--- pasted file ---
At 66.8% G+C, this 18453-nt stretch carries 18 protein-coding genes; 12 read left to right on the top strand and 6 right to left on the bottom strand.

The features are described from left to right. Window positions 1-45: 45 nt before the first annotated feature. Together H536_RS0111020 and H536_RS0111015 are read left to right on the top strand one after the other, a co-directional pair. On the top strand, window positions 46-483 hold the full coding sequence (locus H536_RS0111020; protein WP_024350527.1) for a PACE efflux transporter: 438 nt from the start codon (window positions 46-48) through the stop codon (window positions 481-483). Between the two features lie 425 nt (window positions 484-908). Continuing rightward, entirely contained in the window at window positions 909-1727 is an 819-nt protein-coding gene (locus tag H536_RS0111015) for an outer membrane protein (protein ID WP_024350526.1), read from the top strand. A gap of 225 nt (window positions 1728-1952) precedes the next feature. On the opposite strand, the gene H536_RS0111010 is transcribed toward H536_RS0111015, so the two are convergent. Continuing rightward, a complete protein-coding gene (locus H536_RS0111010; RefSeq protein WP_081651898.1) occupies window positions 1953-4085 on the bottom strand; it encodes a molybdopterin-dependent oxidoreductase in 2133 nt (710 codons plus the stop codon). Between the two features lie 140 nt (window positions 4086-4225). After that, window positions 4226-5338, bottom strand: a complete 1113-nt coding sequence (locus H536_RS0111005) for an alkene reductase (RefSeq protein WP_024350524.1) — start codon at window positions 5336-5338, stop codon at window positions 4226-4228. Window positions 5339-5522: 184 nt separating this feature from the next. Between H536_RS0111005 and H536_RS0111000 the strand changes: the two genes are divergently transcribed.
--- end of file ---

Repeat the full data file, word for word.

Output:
At 66.8% G+C, this 18453-nt stretch carries 18 protein-coding genes; 12 read left to right on the top strand and 6 right to left on the bottom strand.

The features are described from left to right. Window positions 1-45: 45 nt before the first annotated feature. Together H536_RS0111020 and H536_RS0111015 are read left to right on the top strand one after the other, a co-directional pair. On the top strand, window positions 46-483 hold the full coding sequence (locus H536_RS0111020; protein WP_024350527.1) for a PACE efflux transporter: 438 nt from the start codon (window positions 46-48) through the stop codon (window positions 481-483). Between the two features lie 425 nt (window positions 484-908). Continuing rightward, entirely contained in the window at window positions 909-1727 is an 819-nt protein-coding gene (locus tag H536_RS0111015) for an outer membrane protein (protein ID WP_024350526.1), read from the top strand. A gap of 225 nt (window positions 1728-1952) precedes the next feature. On the opposite strand, the gene H536_RS0111010 is transcribed toward H536_RS0111015, so the two are convergent. Continuing rightward, a complete protein-coding gene (locus H536_RS0111010; RefSeq protein WP_081651898.1) occupies window positions 1953-4085 on the bottom strand; it encodes a molybdopterin-dependent oxidoreductase in 2133 nt (710 codons plus the stop codon). Between the two features lie 140 nt (window positions 4086-4225). After that, window positions 4226-5338, bottom strand: a complete 1113-nt coding sequence (locus H536_RS0111005) for an alkene reductase (RefSeq protein WP_024350524.1) — start codon at window positions 5336-5338, stop codon at window positions 4226-4228. Window positions 5339-5522: 184 nt separating this feature from the next. Between H536_RS0111005 and H536_RS0111000 the strand changes: the two genes are divergently transcribed.